In: Clinical Infectious Diseases, Vol. 46, No. 10, 15.05.2008, p. 1555-1561.

Research output: Contribution to journalArticle

Vora, S, Damon, I, Fulginiti, V, Weber, SG, Kahana, M, Stein, SL, Gerber, SI, Garcia-Houchins, S, Lederman, E, Hruby, D, Collins, L, Scott, D, Thompson, K, Barson, JV, Regnery, R, Hughes, C, Daum, RS, Li, Y, Zhao, H, Smith, S, Braden, Z, Karem, K, Olson, V, Davidson, W, Trindade, G, Bolken, T, Jordan, R, Tien, D & Marcinak, J 2008, 'Severe eczema vaccinatum in a household contact of a smallpox vaccinee', Clinical Infectious Diseases, vol. 46, no. 10, pp. 1555-1561. https://doi.org/10.1086/587668
Vora S, Damon I, Fulginiti V, Weber SG, Kahana M, Stein SL et al. Severe eczema vaccinatum in a household contact of a smallpox vaccinee. Clinical Infectious Diseases. 2008 May 15;46(10):1555-1561. https://doi.org/10.1086/587668
Vora, Surabhi ; Damon, Inger ; Fulginiti, Vincent ; Weber, Stephen G. ; Kahana, Madelyn ; Stein, Sarah L. ; Gerber, Susan I. ; Garcia-Houchins, Sylvia ; Lederman, Edith ; Hruby, Dennis ; Collins, Limone ; Scott, Dorothy ; Thompson, Kenneth ; Barson, John V. ; Regnery, Russell ; Hughes, Christine ; Daum, Robert S. ; Li, Yu ; Zhao, Hui ; Smith, Scott ; Braden, Zach ; Karem, Kevin ; Olson, Victoria ; Davidson, Whitni ; Trindade, Giliane ; Bolken, Tove ; Jordan, Robert ; Tien, Debbie ; Marcinak, John. / Severe eczema vaccinatum in a household contact of a smallpox vaccinee. In: Clinical Infectious Diseases. 2008 ; Vol. 46, No. 10. pp. 1555-1561.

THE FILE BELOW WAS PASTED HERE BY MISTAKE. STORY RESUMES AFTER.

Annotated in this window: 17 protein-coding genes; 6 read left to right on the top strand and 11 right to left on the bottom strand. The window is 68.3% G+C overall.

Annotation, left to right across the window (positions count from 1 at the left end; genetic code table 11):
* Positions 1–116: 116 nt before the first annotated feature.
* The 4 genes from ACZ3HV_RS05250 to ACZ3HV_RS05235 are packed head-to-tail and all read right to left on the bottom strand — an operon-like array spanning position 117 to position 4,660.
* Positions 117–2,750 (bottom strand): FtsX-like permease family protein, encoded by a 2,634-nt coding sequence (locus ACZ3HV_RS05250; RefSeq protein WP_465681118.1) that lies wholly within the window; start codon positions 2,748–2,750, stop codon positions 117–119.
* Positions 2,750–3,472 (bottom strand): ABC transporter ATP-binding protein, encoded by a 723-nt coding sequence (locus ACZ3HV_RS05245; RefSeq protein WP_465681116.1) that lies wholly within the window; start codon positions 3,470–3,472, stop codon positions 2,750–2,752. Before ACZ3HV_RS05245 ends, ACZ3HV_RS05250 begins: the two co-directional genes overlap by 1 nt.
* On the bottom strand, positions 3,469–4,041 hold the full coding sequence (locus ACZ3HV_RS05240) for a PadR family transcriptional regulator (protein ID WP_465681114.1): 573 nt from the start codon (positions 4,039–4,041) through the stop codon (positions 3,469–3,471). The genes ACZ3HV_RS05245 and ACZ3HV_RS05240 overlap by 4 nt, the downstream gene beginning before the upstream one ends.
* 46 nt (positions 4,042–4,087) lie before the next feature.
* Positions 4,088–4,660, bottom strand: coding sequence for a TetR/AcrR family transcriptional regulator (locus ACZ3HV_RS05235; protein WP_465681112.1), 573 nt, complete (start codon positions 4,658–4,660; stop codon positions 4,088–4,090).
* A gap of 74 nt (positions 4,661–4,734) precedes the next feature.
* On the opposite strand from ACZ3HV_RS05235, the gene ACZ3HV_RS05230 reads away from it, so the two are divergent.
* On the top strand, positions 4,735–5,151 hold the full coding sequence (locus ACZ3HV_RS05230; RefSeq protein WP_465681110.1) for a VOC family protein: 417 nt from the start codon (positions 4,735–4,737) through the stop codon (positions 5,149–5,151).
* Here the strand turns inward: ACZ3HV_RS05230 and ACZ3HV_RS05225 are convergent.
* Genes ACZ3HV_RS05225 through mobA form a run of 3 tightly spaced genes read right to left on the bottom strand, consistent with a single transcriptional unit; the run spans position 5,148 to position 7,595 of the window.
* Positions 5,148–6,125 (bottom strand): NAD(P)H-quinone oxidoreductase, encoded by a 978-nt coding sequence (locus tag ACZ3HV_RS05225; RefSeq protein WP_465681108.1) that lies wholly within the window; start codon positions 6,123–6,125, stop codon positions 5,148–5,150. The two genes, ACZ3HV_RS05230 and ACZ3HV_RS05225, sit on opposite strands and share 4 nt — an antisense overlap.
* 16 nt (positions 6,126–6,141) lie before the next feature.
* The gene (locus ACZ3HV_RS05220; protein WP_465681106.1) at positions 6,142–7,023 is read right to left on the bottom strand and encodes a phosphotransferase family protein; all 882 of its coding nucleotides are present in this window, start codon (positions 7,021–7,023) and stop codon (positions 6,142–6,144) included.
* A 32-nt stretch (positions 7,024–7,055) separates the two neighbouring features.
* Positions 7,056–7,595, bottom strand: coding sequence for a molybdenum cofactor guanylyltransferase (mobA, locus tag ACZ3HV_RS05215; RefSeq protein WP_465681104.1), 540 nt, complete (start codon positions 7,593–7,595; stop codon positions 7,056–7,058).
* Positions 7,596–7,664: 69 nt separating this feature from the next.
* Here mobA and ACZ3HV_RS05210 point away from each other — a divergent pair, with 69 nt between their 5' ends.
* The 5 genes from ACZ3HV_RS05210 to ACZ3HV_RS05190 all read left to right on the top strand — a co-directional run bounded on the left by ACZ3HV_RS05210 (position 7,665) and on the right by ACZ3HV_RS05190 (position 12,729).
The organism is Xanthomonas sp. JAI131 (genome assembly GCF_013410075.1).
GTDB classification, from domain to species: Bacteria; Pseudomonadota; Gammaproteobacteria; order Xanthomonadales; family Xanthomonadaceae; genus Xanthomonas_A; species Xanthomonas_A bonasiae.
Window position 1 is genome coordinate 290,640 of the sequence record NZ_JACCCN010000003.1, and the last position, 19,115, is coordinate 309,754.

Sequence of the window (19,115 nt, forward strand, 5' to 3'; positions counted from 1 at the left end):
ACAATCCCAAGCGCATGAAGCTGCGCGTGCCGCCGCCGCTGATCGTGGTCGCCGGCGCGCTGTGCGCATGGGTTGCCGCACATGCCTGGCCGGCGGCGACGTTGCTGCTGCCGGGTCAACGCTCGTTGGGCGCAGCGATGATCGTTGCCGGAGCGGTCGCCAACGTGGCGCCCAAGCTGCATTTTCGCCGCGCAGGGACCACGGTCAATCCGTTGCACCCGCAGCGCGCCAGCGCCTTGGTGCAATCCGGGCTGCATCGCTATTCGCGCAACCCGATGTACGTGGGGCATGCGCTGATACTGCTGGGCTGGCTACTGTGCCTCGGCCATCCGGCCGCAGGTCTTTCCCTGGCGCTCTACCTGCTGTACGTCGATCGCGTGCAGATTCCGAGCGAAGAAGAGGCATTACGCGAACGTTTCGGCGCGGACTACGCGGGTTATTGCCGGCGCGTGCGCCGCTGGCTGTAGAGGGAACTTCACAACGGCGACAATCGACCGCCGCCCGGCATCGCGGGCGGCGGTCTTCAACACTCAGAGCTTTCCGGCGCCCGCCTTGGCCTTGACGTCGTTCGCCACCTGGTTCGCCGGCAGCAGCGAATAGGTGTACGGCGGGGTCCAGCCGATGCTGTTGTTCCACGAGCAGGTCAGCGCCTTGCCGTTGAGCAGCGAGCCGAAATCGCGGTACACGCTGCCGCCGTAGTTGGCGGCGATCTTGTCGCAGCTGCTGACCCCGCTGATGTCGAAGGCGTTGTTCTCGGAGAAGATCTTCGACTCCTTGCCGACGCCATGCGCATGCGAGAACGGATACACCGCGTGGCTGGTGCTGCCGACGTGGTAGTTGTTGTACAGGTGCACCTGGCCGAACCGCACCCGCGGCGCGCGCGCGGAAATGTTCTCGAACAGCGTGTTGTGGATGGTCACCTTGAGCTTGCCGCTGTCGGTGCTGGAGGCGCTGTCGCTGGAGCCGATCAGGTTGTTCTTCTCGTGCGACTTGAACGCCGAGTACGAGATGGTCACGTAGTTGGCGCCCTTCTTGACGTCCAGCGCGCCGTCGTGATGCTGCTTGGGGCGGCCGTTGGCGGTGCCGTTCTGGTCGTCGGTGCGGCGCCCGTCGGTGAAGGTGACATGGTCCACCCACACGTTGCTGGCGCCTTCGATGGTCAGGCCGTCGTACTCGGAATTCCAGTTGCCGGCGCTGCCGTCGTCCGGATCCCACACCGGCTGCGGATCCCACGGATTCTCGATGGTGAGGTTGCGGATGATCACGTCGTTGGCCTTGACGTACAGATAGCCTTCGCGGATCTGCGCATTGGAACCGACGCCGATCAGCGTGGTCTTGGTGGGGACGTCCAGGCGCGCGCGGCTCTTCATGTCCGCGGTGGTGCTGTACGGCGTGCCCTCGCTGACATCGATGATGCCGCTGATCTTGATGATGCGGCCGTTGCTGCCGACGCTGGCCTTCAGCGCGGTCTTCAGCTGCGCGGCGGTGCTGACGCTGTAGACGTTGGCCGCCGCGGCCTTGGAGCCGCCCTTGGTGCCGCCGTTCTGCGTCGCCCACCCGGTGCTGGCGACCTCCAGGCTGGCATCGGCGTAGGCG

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N2 - Background. We report the first confirmed case of eczema vaccinatum in the United States related to smallpox vaccination since routine vaccination was discontinued in 1972. A 28-month-old child with refractory atopic dermatitis developed eczema vaccinatum after exposure to his father, a member of the US military who had recently received smallpox vaccine. The father had a history of inactive eczema but reportedly reacted normally to the vaccine. The child's mother also developed contact vaccinia infection. Methods. Treatment of the child included vaccinia immune globulin administered intravenously, used for the first time in a pediatric patient; cidofovir, never previously used for human vaccinia infection; and ST-246, an investigational agent being studied for the treatment of orthopoxvirus infection. Serological response to vaccinia virus and viral DNA levels, correlated with clinical events, were utilized to monitor the course of disease and to guide therapy. Burn patient-type management was required, including skin grafts. Results. The child was discharged from the hospital after 48 days and has recovered with no apparent systemic sequelae or significant scarring. Conclusion. This case illustrates the need for careful screening prior to administration of smallpox vaccine and awareness by clinicians of the ongoing vaccination program and the potential risk for severe adverse events related to vaccinia virus.